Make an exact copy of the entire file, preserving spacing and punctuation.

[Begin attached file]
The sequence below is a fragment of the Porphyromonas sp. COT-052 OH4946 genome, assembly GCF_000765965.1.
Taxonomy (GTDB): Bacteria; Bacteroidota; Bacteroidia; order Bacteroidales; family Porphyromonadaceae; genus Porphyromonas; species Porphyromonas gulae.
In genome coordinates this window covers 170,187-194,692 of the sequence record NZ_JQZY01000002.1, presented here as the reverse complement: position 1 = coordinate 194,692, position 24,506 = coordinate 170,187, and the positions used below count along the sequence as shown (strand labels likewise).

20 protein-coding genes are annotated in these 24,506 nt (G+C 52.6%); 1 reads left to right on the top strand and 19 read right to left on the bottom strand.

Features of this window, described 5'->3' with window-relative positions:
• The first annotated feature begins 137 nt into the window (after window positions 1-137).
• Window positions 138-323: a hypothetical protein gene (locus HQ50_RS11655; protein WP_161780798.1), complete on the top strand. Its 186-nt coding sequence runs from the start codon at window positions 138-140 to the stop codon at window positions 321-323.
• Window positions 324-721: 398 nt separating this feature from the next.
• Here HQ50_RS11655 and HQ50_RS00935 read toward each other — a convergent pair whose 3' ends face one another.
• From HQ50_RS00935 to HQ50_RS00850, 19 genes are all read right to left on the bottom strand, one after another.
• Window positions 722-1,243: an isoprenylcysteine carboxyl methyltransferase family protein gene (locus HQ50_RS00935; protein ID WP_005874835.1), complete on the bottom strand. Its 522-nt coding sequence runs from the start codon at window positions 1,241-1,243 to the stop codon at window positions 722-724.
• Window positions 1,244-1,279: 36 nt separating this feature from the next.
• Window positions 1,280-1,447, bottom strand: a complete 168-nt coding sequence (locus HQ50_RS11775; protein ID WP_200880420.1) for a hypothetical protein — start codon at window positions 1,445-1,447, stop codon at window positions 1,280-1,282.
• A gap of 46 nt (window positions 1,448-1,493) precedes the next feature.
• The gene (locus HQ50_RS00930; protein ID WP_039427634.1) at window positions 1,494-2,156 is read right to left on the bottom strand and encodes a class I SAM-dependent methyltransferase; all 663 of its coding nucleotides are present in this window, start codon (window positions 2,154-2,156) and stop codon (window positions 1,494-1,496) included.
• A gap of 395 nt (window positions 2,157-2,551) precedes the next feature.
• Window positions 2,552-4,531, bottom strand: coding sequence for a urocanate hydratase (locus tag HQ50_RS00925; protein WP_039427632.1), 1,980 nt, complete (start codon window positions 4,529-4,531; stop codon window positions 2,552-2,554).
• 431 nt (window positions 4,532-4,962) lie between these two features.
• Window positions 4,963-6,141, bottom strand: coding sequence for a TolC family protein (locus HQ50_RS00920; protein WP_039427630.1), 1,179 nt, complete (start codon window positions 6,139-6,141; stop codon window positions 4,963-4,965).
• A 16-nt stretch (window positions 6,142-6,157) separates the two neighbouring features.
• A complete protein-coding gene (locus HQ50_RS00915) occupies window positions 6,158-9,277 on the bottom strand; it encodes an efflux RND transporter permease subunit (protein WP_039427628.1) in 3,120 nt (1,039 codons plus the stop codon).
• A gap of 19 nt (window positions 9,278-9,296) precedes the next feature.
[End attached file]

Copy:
The sequence below is a fragment of the Porphyromonas sp. COT-052 OH4946 genome, assembly GCF_000765965.1.
Taxonomy (GTDB): Bacteria; Bacteroidota; Bacteroidia; order Bacteroidales; family Porphyromonadaceae; genus Porphyromonas; species Porphyromonas gulae.
In genome coordinates this window covers 170,187-194,692 of the sequence record NZ_JQZY01000002.1, presented here as the reverse complement: position 1 = coordinate 194,692, position 24,506 = coordinate 170,187, and the positions used below count along the sequence as shown (strand labels likewise).

20 protein-coding genes are annotated in these 24,506 nt (G+C 52.6%); 1 reads left to right on the top strand and 19 read right to left on the bottom strand.

Features of this window, described 5'->3' with window-relative positions:
• The first annotated feature begins 137 nt into the window (after window positions 1-137).
• Window positions 138-323: a hypothetical protein gene (locus HQ50_RS11655; protein WP_161780798.1), complete on the top strand. Its 186-nt coding sequence runs from the start codon at window positions 138-140 to the stop codon at window positions 321-323.
• Window positions 324-721: 398 nt separating this feature from the next.
• Here HQ50_RS11655 and HQ50_RS00935 read toward each other — a convergent pair whose 3' ends face one another.
• From HQ50_RS00935 to HQ50_RS00850, 19 genes are all read right to left on the bottom strand, one after another.
• Window positions 722-1,243: an isoprenylcysteine carboxyl methyltransferase family protein gene (locus HQ50_RS00935; protein ID WP_005874835.1), complete on the bottom strand. Its 522-nt coding sequence runs from the start codon at window positions 1,241-1,243 to the stop codon at window positions 722-724.
• Window positions 1,244-1,279: 36 nt separating this feature from the next.
• Window positions 1,280-1,447, bottom strand: a complete 168-nt coding sequence (locus HQ50_RS11775; protein ID WP_200880420.1) for a hypothetical protein — start codon at window positions 1,445-1,447, stop codon at window positions 1,280-1,282.
• A gap of 46 nt (window positions 1,448-1,493) precedes the next feature.
• The gene (locus HQ50_RS00930; protein ID WP_039427634.1) at window positions 1,494-2,156 is read right to left on the bottom strand and encodes a class I SAM-dependent methyltransferase; all 663 of its coding nucleotides are present in this window, start codon (window positions 2,154-2,156) and stop codon (window positions 1,494-1,496) included.
• A gap of 395 nt (window positions 2,157-2,551) precedes the next feature.
• Window positions 2,552-4,531, bottom strand: coding sequence for a urocanate hydratase (locus tag HQ50_RS00925; protein WP_039427632.1), 1,980 nt, complete (start codon window positions 4,529-4,531; stop codon window positions 2,552-2,554).
• 431 nt (window positions 4,532-4,962) lie between these two features.
• Window positions 4,963-6,141, bottom strand: coding sequence for a TolC family protein (locus HQ50_RS00920; protein WP_039427630.1), 1,179 nt, complete (start codon window positions 6,139-6,141; stop codon window positions 4,963-4,965).
• A 16-nt stretch (window positions 6,142-6,157) separates the two neighbouring features.
• A complete protein-coding gene (locus HQ50_RS00915) occupies window positions 6,158-9,277 on the bottom strand; it encodes an efflux RND transporter permease subunit (protein WP_039427628.1) in 3,120 nt (1,039 codons plus the stop codon).
• A gap of 19 nt (window positions 9,278-9,296) precedes the next feature.